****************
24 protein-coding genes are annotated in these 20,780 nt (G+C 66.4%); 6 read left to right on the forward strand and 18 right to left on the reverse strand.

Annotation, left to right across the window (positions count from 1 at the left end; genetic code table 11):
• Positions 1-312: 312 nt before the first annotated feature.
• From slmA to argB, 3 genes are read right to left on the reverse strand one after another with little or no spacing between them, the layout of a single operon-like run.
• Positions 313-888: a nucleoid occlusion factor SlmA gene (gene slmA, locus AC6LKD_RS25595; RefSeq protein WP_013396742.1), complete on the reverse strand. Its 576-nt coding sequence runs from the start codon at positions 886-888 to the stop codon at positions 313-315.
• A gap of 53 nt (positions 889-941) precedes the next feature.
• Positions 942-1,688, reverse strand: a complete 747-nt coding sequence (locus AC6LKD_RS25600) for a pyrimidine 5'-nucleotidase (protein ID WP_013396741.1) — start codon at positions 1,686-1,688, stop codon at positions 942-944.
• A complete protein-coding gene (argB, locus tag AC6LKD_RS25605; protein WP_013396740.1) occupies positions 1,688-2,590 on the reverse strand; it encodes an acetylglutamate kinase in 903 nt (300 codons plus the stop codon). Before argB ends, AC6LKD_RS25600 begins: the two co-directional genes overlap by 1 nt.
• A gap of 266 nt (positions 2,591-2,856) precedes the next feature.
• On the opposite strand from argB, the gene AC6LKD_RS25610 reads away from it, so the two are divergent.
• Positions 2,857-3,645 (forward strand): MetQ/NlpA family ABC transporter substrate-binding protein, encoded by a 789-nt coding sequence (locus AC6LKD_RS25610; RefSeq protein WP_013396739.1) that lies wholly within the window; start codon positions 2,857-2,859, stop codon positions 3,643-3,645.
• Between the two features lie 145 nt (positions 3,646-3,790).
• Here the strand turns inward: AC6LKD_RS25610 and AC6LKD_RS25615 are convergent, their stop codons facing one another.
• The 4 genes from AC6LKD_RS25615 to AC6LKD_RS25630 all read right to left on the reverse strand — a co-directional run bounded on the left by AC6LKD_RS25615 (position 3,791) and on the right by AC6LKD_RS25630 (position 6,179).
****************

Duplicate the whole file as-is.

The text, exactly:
24 protein-coding genes are annotated in these 20,780 nt (G+C 66.4%); 6 read left to right on the forward strand and 18 right to left on the reverse strand.

Annotation, left to right across the window (positions count from 1 at the left end; genetic code table 11):
• Positions 1-312: 312 nt before the first annotated feature.
• From slmA to argB, 3 genes are read right to left on the reverse strand one after another with little or no spacing between them, the layout of a single operon-like run.
• Positions 313-888: a nucleoid occlusion factor SlmA gene (gene slmA, locus AC6LKD_RS25595; RefSeq protein WP_013396742.1), complete on the reverse strand. Its 576-nt coding sequence runs from the start codon at positions 886-888 to the stop codon at positions 313-315.
• A gap of 53 nt (positions 889-941) precedes the next feature.
• Positions 942-1,688, reverse strand: a complete 747-nt coding sequence (locus AC6LKD_RS25600) for a pyrimidine 5'-nucleotidase (protein ID WP_013396741.1) — start codon at positions 1,686-1,688, stop codon at positions 942-944.
• A complete protein-coding gene (argB, locus tag AC6LKD_RS25605; protein WP_013396740.1) occupies positions 1,688-2,590 on the reverse strand; it encodes an acetylglutamate kinase in 903 nt (300 codons plus the stop codon). Before argB ends, AC6LKD_RS25600 begins: the two co-directional genes overlap by 1 nt.
• A gap of 266 nt (positions 2,591-2,856) precedes the next feature.
• On the opposite strand from argB, the gene AC6LKD_RS25610 reads away from it, so the two are divergent.
• Positions 2,857-3,645 (forward strand): MetQ/NlpA family ABC transporter substrate-binding protein, encoded by a 789-nt coding sequence (locus AC6LKD_RS25610; RefSeq protein WP_013396739.1) that lies wholly within the window; start codon positions 2,857-2,859, stop codon positions 3,643-3,645.
• Between the two features lie 145 nt (positions 3,646-3,790).
• Here the strand turns inward: AC6LKD_RS25610 and AC6LKD_RS25615 are convergent, their stop codons facing one another.
• The 4 genes from AC6LKD_RS25615 to AC6LKD_RS25630 all read right to left on the reverse strand — a co-directional run bounded on the left by AC6LKD_RS25615 (position 3,791) and on the right by AC6LKD_RS25630 (position 6,179).